I had the privilege to attend BASF’s annual Dinner is Grown Event a few short weeks ago to converse with food enthusiasts from across the food supply chain at BASF’s Center for Sustainable Agriculture. In this newly remodeled building, now open to the public, we were greeted by the building’s gorgeous gardens bordered with both edible and floral plants endcapped with a handful of well-kept honey bee hives doing their part as pollinators.
Once inside, a nice blast of cool air welcomed us into the lively space filled with tangible, educational elements surrounding the dining tables. From interacting with an AI about the building’s history to a “do you know” virtual quiz on crop types, I’d have to say my favorite was the one that looked like an air hockey table with “pucks” of different crops that you could lay in the middle to have info blurbs pop up with fun facts about how the crop is grown.
Shortly after enjoying several rounds of appetizers, it was time to dive right into the main course of conversation. Take a look at the three key takeaways I had from my table’s thoughts on what sustainable agriculture looks like across our areas of work as dietitians, farmers, reporters, journalists, lobbyists, and communications experts.
Keep asking questions.
Throughout dinner, it was clear farmers are facing even more tensions as we go into a third year of a pandemic and dealing with supply chain struggles. This includes the continued misinformation (due to a lack of knowledge) and disinformation (intentionally misleading) done by those in the communications space when talking about food, farmers, and agriculture. Farmers wished more folx would ask questions of them directly and trusted sources of industry knowledge (such as dietitians who have working relationships with farmers and other agricultural outlets) instead of buying into the clickbait headlines that don’t give the whole picture of what common practices are in the field and on the farm.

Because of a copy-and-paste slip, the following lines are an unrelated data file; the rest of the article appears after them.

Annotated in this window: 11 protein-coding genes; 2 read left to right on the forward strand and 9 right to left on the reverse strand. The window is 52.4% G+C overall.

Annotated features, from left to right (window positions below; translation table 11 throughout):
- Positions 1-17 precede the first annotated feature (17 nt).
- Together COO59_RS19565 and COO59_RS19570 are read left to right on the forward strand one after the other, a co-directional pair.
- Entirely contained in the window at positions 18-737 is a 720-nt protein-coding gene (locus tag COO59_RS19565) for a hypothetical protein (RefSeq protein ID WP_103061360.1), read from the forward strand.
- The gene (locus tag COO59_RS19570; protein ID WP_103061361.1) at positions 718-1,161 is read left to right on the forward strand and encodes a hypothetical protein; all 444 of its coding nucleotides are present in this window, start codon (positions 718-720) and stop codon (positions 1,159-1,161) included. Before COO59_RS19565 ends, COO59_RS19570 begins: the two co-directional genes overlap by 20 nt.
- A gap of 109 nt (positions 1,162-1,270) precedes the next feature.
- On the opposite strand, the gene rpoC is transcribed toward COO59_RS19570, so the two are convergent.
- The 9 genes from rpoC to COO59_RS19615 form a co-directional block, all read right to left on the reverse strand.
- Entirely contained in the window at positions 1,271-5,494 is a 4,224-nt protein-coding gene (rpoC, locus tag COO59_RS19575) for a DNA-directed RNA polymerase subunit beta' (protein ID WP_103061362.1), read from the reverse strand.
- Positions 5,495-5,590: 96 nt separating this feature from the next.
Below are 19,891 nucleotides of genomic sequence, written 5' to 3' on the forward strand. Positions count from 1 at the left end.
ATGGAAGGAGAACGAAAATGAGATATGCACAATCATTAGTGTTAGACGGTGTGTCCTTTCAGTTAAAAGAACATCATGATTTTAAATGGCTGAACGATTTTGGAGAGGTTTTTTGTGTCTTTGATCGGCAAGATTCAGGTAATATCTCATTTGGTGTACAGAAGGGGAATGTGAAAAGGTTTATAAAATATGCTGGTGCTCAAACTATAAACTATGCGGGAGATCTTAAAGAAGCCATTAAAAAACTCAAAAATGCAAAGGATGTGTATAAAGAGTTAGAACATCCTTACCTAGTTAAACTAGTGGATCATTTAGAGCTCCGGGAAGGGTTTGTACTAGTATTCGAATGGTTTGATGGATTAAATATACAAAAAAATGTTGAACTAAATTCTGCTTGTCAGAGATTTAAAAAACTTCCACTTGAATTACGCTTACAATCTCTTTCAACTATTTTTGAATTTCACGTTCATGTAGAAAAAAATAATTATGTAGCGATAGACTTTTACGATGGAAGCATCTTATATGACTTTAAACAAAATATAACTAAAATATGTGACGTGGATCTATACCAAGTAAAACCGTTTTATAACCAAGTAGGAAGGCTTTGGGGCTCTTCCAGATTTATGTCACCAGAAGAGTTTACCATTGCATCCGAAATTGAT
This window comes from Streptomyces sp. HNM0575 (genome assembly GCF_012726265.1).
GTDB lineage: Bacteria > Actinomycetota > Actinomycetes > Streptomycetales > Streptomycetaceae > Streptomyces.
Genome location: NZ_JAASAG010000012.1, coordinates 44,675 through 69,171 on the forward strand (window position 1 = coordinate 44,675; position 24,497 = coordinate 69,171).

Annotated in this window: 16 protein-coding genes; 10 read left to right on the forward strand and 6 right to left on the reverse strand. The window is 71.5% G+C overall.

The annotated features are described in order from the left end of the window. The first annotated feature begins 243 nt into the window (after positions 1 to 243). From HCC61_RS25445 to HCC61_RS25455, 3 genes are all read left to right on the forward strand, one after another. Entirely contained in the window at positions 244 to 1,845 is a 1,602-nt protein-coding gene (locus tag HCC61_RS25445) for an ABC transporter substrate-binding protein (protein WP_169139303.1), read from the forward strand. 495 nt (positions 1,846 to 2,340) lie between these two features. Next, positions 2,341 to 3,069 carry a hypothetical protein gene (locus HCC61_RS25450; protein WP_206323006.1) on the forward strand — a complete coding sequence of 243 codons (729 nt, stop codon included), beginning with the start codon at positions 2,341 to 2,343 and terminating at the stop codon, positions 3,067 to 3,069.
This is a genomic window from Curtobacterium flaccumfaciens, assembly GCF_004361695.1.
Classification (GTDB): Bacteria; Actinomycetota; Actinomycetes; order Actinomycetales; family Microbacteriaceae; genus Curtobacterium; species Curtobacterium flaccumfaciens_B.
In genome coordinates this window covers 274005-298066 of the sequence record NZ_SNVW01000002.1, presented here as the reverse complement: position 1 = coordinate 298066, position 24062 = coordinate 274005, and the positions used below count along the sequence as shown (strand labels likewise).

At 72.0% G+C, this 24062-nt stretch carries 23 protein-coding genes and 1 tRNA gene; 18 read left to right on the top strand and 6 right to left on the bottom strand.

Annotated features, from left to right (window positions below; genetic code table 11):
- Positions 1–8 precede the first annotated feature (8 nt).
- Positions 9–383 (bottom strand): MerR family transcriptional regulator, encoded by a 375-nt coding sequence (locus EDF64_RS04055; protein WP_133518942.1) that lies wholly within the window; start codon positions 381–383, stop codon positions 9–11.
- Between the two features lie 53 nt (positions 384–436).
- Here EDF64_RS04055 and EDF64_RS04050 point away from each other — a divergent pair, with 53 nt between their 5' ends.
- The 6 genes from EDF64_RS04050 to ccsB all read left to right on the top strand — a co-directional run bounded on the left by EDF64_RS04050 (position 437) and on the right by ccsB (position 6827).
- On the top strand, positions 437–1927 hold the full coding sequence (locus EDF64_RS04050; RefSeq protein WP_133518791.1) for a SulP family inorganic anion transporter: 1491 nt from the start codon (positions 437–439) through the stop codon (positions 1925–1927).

We’re in it together.
Farmers aren’t “out to get us.” If anything, the last few years have shown just how resilient they’ve had to be in order to rise to the challenge of growing and producing enough food for us to survive. They plant and raise what they do in order to meet the needs we’ve expressed as consumers who have the privilege of purchasing power and autonomy in those decisions. Just as we’ve struggled with the repercussions of how a pandemic has influenced our daily lives, so have they in trying to meet these new needs.
It takes all kinds.
Conventional, organic - farmers are growing it all to try to meet consumer needs. Ultimately, it comes down to producing abundantly safe food for folx across all levels of need and access. In order to keep up with the demands of the pandemic and going into the future, sustainable agriculture means growing in a variety of ways, small and big operations, in order to be able to meet those needs for a diverse audience. What that means for each grower and farmer will vary, the same way the food and nutrients we need as individuals will be customized and nuanced, too.
This post is made in collaboration with BASF Agriculture. Learn more about opportunities to partner with me here.